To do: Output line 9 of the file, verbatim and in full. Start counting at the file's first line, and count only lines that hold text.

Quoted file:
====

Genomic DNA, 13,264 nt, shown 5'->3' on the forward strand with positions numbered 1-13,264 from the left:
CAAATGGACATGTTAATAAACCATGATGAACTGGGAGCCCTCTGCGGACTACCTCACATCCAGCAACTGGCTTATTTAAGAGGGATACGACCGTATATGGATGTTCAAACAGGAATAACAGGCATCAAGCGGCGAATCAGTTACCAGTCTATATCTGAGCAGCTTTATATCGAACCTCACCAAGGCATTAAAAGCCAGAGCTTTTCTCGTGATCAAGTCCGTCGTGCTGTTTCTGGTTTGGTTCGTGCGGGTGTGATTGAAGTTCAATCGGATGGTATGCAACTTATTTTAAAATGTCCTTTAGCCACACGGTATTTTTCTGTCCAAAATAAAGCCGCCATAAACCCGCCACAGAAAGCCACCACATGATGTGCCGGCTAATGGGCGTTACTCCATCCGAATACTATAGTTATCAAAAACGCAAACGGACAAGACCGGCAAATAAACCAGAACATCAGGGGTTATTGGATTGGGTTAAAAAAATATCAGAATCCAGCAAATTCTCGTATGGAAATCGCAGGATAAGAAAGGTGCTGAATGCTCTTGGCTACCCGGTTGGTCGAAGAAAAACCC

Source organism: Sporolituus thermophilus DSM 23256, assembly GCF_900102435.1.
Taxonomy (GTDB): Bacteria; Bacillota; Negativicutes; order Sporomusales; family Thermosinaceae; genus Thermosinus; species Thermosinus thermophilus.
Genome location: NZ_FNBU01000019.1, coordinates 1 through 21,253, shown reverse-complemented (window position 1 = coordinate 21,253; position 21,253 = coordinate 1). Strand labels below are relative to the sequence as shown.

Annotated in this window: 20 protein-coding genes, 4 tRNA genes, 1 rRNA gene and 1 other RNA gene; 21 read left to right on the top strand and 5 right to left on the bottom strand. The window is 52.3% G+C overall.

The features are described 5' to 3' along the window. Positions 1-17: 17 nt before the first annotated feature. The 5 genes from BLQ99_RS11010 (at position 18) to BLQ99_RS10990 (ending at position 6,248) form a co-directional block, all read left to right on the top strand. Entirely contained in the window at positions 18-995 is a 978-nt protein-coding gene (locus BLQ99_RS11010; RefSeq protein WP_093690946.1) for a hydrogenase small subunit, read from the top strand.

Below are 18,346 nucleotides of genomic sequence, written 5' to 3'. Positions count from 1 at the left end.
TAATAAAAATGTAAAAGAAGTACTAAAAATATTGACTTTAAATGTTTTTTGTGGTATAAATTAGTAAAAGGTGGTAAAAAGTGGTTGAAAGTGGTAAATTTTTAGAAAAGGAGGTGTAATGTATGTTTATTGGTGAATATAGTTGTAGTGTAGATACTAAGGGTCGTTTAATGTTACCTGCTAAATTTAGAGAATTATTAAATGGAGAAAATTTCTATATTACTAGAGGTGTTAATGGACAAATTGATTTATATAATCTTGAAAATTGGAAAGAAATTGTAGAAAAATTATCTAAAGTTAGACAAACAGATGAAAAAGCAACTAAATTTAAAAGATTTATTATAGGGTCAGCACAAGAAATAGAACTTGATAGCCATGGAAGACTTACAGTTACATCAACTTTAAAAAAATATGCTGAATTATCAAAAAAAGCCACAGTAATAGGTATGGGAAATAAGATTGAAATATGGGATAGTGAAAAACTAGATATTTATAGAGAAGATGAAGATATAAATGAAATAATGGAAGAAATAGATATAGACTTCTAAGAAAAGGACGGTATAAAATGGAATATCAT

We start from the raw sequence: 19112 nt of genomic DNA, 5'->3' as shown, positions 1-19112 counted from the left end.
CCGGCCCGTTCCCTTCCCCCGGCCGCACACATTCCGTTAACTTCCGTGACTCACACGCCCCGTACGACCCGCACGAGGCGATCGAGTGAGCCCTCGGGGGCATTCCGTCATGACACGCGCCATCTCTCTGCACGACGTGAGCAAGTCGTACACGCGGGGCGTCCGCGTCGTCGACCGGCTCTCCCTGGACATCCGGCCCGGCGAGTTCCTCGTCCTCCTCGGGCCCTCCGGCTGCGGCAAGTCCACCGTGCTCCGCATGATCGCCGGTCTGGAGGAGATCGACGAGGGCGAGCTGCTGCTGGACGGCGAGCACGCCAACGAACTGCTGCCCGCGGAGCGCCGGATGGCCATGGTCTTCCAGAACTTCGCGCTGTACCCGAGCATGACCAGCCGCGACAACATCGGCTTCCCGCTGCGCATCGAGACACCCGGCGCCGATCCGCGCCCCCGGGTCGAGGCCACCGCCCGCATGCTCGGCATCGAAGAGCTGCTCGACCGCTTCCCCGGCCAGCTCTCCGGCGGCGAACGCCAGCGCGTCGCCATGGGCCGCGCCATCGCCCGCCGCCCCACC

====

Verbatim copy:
TAATAAAAATGTAAAAGAAGTACTAAAAATATTGACTTTAAATGTTTTTTGTGGTATAAATTAGTAAAAGGTGGTAAAAAGTGGTTGAAAGTGGTAAATTTTTAGAAAAGGAGGTGTAATGTATGTTTATTGGTGAATATAGTTGTAGTGTAGATACTAAGGGTCGTTTAATGTTACCTGCTAAATTTAGAGAATTATTAAATGGAGAAAATTTCTATATTACTAGAGGTGTTAATGGACAAATTGATTTATATAATCTTGAAAATTGGAAAGAAATTGTAGAAAAATTATCTAAAGTTAGACAAACAGATGAAAAAGCAACTAAATTTAAAAGATTTATTATAGGGTCAGCACAAGAAATAGAACTTGATAGCCATGGAAGACTTACAGTTACATCAACTTTAAAAAAATATGCTGAATTATCAAAAAAAGCCACAGTAATAGGTATGGGAAATAAGATTGAAATATGGGATAGTGAAAAACTAGATATTTATAGAGAAGATGAAGATATAAATGAAATAATGGAAGAAATAGATATAGACTTCTAAGAAAAGGACGGTATAAAATGGAATATCAT